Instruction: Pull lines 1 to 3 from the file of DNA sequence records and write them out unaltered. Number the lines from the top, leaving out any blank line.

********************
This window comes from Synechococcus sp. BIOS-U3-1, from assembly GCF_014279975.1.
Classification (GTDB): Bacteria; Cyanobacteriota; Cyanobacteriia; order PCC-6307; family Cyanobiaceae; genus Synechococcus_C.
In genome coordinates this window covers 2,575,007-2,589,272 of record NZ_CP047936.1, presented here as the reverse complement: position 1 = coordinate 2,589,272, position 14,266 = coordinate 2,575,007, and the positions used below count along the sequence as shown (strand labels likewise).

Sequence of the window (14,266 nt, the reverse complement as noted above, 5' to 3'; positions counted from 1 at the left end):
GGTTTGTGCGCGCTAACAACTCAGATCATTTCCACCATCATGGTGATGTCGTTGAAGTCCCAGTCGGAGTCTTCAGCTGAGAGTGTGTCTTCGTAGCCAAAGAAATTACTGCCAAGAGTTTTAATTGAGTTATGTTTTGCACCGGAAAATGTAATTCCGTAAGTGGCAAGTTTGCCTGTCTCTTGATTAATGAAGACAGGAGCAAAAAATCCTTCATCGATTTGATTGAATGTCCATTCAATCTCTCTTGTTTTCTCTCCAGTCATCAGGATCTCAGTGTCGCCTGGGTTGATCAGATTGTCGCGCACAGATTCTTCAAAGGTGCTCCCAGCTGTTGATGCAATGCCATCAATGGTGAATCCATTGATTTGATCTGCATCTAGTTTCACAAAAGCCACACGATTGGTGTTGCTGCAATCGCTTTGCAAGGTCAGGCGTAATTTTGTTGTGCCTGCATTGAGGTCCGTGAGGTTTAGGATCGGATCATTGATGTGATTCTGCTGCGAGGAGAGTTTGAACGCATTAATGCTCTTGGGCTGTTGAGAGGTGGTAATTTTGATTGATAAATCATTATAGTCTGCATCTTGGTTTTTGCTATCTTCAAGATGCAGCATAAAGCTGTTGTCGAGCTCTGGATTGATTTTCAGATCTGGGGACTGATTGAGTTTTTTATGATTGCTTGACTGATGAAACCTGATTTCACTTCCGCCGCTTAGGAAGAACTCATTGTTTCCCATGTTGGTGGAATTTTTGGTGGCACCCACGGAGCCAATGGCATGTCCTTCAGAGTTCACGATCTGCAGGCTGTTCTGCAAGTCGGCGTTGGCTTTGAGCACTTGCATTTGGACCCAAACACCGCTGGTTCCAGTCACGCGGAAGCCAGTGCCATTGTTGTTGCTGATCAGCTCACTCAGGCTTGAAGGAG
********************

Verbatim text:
This window comes from Synechococcus sp. BIOS-U3-1, from assembly GCF_014279975.1.
Classification (GTDB): Bacteria; Cyanobacteriota; Cyanobacteriia; order PCC-6307; family Cyanobiaceae; genus Synechococcus_C.
In genome coordinates this window covers 2,575,007-2,589,272 of record NZ_CP047936.1, presented here as the reverse complement: position 1 = coordinate 2,589,272, position 14,266 = coordinate 2,575,007, and the positions used below count along the sequence as shown (strand labels likewise).